I’ll also follow my usual habit of sending out press releases. Because I live in a small town, I usually get local coverage. I’ve even gotten covered by the paper in Juneau, Alaska, where I went to high school—though I haven’t lived there for more than 20 years (small towns are hungry for news). I send announcements to my two alumni magazines. I often write articles on writing and discuss my work when it’s appropriate as an example of a topic. Some of these articles I offer for free for the publicity.

I’m not trying to make myself sound like somebody special; this is just a realistic look at how a professional writer handles her career. If you have no social network and no time to build one, your book may sit there quietly doing nothing. I can’t make people like my book. I can ask my many writing friends—some of whom owe me favors because I’ve helped publicize their books on my blog or in the articles I write—to post reviews of my new books, mention them on their blogs, or whatever. Social networking doesn’t offer the key to the universe, but it can help get your book off to a good start. Once you have lots of strong reviews, the book may take off on its own. I believe both Amazon and Barnes & Noble have programs to help promote books that have great reviews but poor sales.

Joe Konrath (mentioned above) also insists that to increase sales, you want to take up as much shelf space as possible. In other words, if you have a dozen books available, you’ll sell more—not just because one person may buy all of your books, but because they have more ways to find you. Different people will find different books appealing, but once they’ve tried your work, they may explore farther. Sounds reasonable to me, so I’ll work to get some more romantic suspense published. (A note: I chose to publish my adult work under a different name. The downside is that I have no name recognition for Kris Bock. However, since the adult work would probably be rated PG-13 if it were a movie, I want to separate it from my children’s books.)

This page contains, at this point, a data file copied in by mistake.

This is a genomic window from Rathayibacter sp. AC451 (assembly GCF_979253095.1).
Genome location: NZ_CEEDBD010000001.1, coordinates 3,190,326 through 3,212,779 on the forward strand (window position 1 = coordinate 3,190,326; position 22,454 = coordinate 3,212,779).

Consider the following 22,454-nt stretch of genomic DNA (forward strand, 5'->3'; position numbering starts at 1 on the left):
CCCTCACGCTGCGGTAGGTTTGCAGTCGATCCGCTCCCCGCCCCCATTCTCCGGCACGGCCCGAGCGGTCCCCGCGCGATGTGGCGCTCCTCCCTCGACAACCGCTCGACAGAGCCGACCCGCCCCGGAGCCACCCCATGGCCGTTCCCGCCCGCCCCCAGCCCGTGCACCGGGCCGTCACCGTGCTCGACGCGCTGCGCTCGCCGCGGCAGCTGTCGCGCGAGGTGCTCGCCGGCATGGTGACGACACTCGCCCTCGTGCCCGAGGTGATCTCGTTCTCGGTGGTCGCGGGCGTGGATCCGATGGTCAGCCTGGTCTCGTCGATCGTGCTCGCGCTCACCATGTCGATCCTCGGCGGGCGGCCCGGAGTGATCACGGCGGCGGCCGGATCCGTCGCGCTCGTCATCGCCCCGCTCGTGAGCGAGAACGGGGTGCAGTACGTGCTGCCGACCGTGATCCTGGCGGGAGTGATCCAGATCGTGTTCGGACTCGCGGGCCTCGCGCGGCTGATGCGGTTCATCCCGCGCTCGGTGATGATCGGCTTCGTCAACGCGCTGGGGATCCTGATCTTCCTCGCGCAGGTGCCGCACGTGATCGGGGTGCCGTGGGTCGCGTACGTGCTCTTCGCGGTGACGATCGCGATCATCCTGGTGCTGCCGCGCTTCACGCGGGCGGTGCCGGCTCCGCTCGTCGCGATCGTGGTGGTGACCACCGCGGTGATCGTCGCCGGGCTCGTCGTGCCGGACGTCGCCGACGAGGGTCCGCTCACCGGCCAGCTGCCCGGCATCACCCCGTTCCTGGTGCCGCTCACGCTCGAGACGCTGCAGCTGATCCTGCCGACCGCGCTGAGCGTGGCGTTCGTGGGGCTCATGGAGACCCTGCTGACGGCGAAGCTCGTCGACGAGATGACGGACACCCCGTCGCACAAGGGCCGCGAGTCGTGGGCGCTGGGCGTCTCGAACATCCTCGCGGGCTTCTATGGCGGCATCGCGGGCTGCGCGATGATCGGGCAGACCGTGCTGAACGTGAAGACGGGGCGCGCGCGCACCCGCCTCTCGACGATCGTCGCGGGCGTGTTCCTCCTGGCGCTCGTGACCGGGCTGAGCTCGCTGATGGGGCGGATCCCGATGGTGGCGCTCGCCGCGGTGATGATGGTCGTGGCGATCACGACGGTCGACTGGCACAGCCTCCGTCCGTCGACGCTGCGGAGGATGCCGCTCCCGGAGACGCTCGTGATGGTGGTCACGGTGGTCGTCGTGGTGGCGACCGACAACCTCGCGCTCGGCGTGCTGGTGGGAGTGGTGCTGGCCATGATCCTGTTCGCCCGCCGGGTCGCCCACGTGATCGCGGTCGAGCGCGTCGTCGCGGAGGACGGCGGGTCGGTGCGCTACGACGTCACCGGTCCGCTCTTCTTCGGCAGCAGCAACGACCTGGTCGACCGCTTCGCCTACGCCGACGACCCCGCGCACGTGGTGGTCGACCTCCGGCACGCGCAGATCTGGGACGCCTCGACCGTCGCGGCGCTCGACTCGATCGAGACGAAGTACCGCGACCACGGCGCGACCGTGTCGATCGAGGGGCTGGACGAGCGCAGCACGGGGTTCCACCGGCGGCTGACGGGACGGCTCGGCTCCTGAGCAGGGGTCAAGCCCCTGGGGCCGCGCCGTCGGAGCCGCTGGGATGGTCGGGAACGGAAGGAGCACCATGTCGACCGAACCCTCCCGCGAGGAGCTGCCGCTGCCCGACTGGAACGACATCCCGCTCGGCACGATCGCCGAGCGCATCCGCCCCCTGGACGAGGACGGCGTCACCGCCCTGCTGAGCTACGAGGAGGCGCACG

The Rattled Cover

I expect sales to start slowly, but hopefully rise steadily. In six months I should have a good idea of whether or not this is working, though it may take several years for sales to build. Here’s a nice success story from author Elizabeth C. Mock: “Less than a year ago, I published my debut novel (the first in a trilogy) and last month I breached 100,000 downloads/sales.” She also notes, “People want good stories and if a story resonates with people, then it will sell regardless of its origins in traditional publishing or self-publishing. If a story isn’t good, it won’t sell.”

In conclusion… I don’t really have a conclusion. I decided to try self-publishing because it fits my needs and my goals—and my abilities—right now. You’ll have to decide if and when it might be right for you. I hope I’ve given some ideas.

Can’t get enough of the topic? Next week, other members of The Spectacle will weigh in. Leave any questions you have on the topic and I’ll try to answer them the following week. As I mentioned, I’ll be posting weekly updates on my self-publishing journey on my personal blog every Wednesday, including specific challenges and solutions. Stop by or become a follower, if you want more insight into how this works out. Or if you decide to try self-publishing for yourself, let me know how it goes.

Chris Eboch with the Haunted series






Chris Eboch still loves her traditionally published Haunted series and looks forward to releasing book 4 on her own, since the publisher doesn’t want it (silly publisher).


Filed under Chris Eboch

How to Self-Publish Well

I’ve spent the last two days talking about what self-publishing is, plus who might want to self-publish and why. That leaves us with when, where, and how.

For me the answer to when is now. This week, in fact. If you have an appropriate project, why wait? To give you an idea of how long it takes, I started in February and I now have The Eyes of Pharaoh available as an e-book and print on demand. My second self-published novel, an adult romantic suspense called Rattled (written under the name Kris Bock), is going up now and should be available for sale next week. (The books were written and edited before February, of course.)

Wait a minute—traditional publishers typically take at least two years to release a book. How can self-publishing be so much faster and still be any good?

For one thing, publishers have to place your book in a queue of other books. They’ll add lots of extra time at every stage, in case someone misses a deadline. They may need to wait for an illustrator to become available. They have to wait for monthly meetings. They want to get the book into their catalog and send out copies for review in advance. All that takes time (though not always as much time as they use, as proven by hot topics rushed into print in a few months).